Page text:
Experts: Criminals get overconfident
Do criminals want to be caught?
Police say the suspect in the 1988 April Tinsley slaying left clues years after her death that helped lead to his arrest Sunday. However, if evidence against him stands, it’s unlikely John D. Miller was trying to be found, experts say.
Most criminals are not smart enough to cover their tracks. Some get cocky and revel in the attention. Few, if any, they say, want to be caught.
“What they want is for people to talk about the crime, speculate and talk about them,” Kenna Quinet, an associate professor at the IUPUI School of Public and Environmental Affairs, said in an email response. “They want to taunt the police, the family, the community and they are desperately seeking attention and notoriety and, like the BTK Killer (Dennis Rader), their desperation often leads to their apprehension.”
Rader, the self-proclaimed Bind, Torture, Kill serial killer, was convicted in 2005 of 10 slayings in Wichita, Kansas. He was sentenced to 10 consecutive life terms in prison.
April Marie Tinsley, 8, was reported missing April 1, 1988. Her body was found three days later in DeKalb County near Spencerville.
Over the years, clues would pop up.
In 1990, police were called to a barn where someone had scrawled, “I kill 8 year old April M Tinsley did you find her other shoe haha I will kill agin,” according to a probable cause affidavit.
In 2004, police were dispatched to three addresses to find used condoms and notes. The notes claimed responsibility for April’s rape and death. DNA from the condoms was consistent with that taken from April’s underwear, the affidavit said.
In May, a public genealogy database search led to Miller. In a July 6 search of Miller’s trash, police found used condoms. Testing showed DNA from them was consistent with the 2004 profile and DNA from April’s underwear, according to the affidavit.
Miller, 59, is charged with murder and child molesting in the girl’s death. He told police he abducted April from Fort Wayne, took her to his trailer in Grabill, and sexually assaulted and killed her, the affidavit states.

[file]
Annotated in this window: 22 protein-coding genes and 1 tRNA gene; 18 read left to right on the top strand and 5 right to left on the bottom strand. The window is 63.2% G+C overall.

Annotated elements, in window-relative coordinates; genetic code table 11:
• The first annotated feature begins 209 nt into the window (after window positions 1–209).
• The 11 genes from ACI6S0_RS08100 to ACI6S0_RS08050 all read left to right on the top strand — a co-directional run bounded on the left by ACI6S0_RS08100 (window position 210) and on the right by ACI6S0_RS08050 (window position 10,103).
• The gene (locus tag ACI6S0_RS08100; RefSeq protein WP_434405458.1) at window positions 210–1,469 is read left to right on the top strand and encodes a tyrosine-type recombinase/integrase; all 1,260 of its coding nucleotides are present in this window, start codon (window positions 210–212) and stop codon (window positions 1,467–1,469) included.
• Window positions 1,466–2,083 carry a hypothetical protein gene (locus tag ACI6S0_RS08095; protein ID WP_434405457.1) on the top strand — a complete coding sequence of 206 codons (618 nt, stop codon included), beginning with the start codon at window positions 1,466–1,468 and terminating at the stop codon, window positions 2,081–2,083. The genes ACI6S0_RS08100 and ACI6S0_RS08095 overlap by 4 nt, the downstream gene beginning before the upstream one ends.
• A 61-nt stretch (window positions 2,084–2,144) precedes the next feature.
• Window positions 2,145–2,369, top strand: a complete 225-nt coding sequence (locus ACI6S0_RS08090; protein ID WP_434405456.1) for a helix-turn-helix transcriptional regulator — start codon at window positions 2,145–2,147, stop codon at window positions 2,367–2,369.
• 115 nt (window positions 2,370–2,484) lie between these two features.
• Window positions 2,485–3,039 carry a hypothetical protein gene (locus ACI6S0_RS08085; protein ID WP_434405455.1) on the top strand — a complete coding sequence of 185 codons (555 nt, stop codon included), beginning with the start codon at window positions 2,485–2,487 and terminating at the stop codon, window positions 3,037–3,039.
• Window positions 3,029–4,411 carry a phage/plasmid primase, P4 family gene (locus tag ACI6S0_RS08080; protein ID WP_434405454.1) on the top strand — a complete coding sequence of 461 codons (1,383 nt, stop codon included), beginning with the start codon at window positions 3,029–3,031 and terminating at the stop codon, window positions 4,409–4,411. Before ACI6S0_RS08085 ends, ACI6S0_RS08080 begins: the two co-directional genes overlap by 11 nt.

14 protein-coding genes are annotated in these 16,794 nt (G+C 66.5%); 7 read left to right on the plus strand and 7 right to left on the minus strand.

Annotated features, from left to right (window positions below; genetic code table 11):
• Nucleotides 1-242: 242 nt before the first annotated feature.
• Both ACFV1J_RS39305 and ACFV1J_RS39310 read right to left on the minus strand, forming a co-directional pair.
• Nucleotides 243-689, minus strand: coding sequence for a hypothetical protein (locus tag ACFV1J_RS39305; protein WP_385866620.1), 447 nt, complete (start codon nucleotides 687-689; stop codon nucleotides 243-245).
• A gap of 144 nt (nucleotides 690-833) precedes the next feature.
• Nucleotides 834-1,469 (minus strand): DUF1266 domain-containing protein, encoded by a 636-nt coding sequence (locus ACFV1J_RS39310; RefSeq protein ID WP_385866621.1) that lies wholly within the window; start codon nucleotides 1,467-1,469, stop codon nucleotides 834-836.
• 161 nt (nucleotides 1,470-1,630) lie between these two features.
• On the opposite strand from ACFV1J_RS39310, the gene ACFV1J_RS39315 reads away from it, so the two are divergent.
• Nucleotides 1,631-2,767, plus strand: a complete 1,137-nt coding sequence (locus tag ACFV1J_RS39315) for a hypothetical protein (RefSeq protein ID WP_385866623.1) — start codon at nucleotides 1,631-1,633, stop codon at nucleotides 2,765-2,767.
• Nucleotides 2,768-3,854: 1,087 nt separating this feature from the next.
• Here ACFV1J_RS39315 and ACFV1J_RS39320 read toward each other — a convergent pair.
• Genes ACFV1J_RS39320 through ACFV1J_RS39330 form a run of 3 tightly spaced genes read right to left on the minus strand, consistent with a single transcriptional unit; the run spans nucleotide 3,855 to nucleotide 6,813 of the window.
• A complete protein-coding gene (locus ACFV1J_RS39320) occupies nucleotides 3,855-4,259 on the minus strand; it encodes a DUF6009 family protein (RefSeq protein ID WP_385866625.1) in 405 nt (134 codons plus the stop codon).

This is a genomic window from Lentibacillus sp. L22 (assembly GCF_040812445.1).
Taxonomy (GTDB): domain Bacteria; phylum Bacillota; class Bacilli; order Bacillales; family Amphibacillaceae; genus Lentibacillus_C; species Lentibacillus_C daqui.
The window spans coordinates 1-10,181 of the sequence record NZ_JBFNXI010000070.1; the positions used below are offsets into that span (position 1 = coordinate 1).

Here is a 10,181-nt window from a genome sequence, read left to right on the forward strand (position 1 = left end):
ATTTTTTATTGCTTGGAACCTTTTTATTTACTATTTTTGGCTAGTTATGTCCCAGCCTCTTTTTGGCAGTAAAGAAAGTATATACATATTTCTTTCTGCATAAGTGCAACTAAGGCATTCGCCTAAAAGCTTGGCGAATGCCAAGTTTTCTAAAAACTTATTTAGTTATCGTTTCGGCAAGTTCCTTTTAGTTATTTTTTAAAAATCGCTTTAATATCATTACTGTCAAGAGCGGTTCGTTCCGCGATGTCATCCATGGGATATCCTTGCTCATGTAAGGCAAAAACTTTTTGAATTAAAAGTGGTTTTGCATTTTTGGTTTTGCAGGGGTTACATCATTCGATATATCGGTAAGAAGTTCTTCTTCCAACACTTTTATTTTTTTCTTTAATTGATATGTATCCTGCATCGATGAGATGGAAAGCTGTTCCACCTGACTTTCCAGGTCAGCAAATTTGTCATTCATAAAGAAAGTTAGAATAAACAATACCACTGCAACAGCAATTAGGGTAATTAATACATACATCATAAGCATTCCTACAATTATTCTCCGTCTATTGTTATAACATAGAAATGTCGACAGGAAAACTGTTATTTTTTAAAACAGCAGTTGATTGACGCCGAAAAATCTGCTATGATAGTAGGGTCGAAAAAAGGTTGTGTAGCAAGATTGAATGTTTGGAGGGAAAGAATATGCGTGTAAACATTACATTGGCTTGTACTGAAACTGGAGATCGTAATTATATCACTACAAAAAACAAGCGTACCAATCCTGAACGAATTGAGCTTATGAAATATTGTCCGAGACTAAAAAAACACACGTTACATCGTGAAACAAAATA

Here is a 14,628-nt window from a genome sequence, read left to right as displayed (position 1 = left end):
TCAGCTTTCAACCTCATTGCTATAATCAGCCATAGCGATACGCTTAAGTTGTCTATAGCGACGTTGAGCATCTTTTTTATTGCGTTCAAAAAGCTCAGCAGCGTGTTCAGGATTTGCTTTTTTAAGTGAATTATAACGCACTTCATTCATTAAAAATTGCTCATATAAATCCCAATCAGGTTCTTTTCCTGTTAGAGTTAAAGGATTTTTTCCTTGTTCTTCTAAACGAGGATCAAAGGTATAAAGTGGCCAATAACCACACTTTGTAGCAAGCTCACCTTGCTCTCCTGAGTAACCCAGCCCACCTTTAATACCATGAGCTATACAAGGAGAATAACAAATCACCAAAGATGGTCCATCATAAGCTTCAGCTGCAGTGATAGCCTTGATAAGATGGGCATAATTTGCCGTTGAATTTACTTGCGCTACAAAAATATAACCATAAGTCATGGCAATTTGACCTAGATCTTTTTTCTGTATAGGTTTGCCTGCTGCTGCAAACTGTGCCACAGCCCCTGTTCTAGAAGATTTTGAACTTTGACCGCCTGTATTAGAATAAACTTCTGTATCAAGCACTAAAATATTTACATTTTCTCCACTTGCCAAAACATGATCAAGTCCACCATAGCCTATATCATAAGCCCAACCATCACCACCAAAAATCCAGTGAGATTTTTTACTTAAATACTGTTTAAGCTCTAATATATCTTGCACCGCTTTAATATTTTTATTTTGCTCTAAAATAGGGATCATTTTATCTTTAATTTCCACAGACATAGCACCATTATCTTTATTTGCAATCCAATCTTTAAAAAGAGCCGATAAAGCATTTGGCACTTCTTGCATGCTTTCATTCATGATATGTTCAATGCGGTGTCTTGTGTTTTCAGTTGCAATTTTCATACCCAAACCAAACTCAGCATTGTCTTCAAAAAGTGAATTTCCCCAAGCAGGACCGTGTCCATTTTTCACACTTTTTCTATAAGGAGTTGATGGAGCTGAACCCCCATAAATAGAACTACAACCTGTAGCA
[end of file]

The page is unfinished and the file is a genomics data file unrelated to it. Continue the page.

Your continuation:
Fort Wayne psychologist Stephen Ross agrees with Quinet’s assessment. It’s highly unlikely criminals want to be found, he said. Most get careless.
“They get what we call that superoptimism, that they’re beyond being touched and caught, and then they get sloppy and end up eventually getting caught,” he said. They sometimes emerge years later and leave clues, he added. “That doesn’t mean they want to get caught. They just want to mess with law enforcement.”
Writing in Psychology Today in 2016, criminal behavior expert Stanton Samenow said the notion that criminals want to be caught appears to stem from the father of psychoanalysis, Sigmund Freud, who wrote about an unconscious desire to get caught and punished.
After conducting psychological evaluations of offenders for 46 years, Samenow wrote, he doesn’t buy into that theory.
“There is a ‘superoptimism’ in which (a criminal) regards the crime as a fait accompli,” or irreversible, Samehow said. “His experience supports this certainty. He knows the likelihood of being arrested is low. He previously has gotten away with crimes without anyone suspecting him as the perpetrator. Aware of the possibility that he could slip up, he is certain that this will not happen ‘this time.’”
“In short, criminals do not want to be caught,” Samehow concludes. “Nor do they feel guilty about what they did. Their regrets are about getting caught, not about the harm they inflected on others. Nor do they commit crimes from a desire (unconscious or otherwise) to get help. In most circumstances, the only ‘help’ that they seek is to get dug out of a hole that, by their own behavior, they have created for themselves.”
Quinet, who has studied homicide for more than 30 years, said it’s likely police are looking closely at Miller’s past.
“I would be surprised if the offender in this case only committed this crime,” she said, “and I’m sure law enforcement is following up on his possible links to other sex and violent crimes.”